WRITING POETRY: Manuscript Verse, 250 BC to 2000 AD

MS Gg.4.6
The poet Jean de Meun, author of the continuation of ‘Le roman de la rose’, at his desk. From a French manuscript of the ‘Roman’, c. 1340. MS Gg.4.6. (Original document not on display.)

In poetry, the intrinsic musical and meaningful properties of language are refined into an art form that fuses sound with sense. The world’s great poets have combined heightened sensibility with masterful linguistic technique to create remarkable expressions of the human spirit.

Although rooted in oral traditions, and seldom fully realised until spoken aloud, poetry has existed in written form for thousands of years. This exhibition celebrates the writing of poetry: it examines the inspirations for poems, explores the place of poetry in the University, and highlights the ways in which poetical manuscripts have been studied to establish accurate texts and to understand the creative act.

The exhibition draws together some of the Library’s finest cultural treasures. On display are manuscript poems from ancient, medieval and modern times, from Europe, the Middle East and Asia. Come and see a papyrus fragment of Greek verse from around 250 BC discovered in an Egyptian mummy, Cædmon’s Hymn from the Moore Bede manuscript of 737 AD, satirical poems seized by government agents from the printer of a seditious periodical in 1730, the manuscripts used by Edward FitzGerald in the nineteenth century to make his famous translation of the ‘Rubáiyát of Omar Khayyám’, and Rudyard Kipling’s ‘If–’, with crossings-out and additions in the poet’s own handwriting.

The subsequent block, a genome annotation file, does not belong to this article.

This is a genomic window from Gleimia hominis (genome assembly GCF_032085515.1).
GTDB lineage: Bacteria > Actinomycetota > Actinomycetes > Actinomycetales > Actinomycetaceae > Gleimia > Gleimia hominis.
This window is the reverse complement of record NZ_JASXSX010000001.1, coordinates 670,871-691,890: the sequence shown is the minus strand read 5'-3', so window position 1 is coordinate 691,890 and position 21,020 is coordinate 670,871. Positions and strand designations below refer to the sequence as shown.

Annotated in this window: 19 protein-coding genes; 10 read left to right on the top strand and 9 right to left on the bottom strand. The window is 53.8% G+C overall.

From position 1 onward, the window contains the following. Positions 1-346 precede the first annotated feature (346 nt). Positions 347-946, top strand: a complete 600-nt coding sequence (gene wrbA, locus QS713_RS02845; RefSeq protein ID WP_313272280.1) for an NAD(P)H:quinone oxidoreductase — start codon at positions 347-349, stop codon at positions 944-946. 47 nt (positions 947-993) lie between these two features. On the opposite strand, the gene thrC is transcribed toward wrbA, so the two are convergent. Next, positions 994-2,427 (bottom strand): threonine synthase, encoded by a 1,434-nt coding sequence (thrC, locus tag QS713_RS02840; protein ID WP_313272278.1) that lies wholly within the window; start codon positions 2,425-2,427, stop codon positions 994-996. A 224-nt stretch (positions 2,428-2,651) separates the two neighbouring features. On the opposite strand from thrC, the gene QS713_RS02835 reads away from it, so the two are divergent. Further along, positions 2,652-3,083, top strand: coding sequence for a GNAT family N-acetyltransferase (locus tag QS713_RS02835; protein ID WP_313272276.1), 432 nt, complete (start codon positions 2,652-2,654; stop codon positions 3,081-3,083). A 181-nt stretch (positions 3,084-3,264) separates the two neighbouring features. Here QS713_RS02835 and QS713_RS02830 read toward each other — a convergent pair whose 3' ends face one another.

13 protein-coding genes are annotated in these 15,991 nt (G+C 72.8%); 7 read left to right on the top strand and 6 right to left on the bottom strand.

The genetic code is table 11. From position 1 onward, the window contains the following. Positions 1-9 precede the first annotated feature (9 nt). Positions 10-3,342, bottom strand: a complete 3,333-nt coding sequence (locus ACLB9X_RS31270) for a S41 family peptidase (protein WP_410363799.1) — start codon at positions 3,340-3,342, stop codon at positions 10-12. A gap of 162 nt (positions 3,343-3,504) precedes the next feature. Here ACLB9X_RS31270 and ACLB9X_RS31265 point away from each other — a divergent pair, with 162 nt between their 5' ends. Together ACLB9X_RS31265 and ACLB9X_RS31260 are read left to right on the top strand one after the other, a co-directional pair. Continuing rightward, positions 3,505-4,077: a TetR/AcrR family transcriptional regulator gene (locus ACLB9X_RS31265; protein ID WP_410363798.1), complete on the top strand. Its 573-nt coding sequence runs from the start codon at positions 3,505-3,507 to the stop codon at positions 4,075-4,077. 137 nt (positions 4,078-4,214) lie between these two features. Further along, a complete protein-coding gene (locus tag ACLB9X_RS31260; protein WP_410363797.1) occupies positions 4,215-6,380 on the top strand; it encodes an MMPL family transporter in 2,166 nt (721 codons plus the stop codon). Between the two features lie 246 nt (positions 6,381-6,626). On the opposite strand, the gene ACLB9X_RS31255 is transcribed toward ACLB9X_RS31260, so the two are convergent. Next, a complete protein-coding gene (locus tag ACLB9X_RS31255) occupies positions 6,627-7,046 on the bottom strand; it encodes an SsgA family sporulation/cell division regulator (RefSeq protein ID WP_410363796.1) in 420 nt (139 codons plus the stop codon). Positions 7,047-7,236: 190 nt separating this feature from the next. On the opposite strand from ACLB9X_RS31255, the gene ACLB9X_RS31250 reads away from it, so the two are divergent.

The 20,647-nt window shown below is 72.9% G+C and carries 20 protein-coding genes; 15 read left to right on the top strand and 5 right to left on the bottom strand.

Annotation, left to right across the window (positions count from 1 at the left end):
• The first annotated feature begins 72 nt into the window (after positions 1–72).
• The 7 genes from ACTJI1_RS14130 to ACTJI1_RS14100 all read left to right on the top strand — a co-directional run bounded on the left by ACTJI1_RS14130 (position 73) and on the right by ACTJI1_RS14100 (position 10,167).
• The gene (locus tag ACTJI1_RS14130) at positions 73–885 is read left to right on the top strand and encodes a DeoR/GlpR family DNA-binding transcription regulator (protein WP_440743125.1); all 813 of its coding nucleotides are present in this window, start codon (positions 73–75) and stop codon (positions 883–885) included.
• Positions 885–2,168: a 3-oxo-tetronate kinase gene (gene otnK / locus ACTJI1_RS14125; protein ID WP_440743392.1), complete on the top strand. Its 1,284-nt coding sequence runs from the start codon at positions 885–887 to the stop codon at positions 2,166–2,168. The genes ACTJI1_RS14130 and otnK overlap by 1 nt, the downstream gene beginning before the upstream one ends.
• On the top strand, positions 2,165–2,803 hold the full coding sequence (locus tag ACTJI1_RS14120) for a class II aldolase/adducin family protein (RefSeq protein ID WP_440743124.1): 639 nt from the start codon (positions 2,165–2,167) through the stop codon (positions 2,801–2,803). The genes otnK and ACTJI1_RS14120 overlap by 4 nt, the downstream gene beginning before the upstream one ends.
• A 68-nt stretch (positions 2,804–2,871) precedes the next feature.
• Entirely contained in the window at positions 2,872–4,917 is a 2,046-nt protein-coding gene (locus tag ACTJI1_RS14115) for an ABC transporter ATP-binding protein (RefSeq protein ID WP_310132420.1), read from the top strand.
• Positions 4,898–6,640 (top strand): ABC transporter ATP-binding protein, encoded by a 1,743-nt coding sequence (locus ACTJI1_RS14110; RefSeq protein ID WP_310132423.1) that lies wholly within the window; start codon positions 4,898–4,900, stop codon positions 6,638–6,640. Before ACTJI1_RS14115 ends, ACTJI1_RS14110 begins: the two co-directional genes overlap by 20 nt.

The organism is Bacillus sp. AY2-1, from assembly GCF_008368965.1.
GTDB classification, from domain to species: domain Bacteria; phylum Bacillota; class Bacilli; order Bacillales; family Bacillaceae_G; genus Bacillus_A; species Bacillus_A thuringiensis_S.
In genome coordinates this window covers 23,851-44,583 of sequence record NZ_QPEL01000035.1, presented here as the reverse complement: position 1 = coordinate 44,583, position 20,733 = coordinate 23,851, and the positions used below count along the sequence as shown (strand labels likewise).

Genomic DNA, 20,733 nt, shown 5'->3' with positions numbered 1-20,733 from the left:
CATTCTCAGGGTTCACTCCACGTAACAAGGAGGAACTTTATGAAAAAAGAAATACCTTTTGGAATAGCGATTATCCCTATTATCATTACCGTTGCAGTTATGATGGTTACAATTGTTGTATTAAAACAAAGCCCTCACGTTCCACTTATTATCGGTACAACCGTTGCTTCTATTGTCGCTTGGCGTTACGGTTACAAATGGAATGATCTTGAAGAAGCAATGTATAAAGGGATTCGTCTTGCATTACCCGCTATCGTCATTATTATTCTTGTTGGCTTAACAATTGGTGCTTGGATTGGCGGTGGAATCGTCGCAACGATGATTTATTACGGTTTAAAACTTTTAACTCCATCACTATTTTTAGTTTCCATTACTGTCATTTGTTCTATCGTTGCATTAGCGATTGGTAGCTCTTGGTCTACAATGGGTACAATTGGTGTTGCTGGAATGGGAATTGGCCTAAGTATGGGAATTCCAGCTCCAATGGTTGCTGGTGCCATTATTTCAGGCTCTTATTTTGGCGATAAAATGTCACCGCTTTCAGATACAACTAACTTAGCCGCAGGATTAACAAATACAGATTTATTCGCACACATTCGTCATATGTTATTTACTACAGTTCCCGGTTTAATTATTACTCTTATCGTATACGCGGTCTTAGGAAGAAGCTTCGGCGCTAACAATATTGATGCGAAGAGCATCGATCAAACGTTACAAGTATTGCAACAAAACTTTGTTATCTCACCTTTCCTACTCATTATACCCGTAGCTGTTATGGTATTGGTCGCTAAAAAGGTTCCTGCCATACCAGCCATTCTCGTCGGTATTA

Exhibition open 11 May to 18 December 2004
(closed 30 August and 16-23 September inclusive)

Monday-Friday 09.00-18.00, Saturday 09.00-16.30. Sunday closed.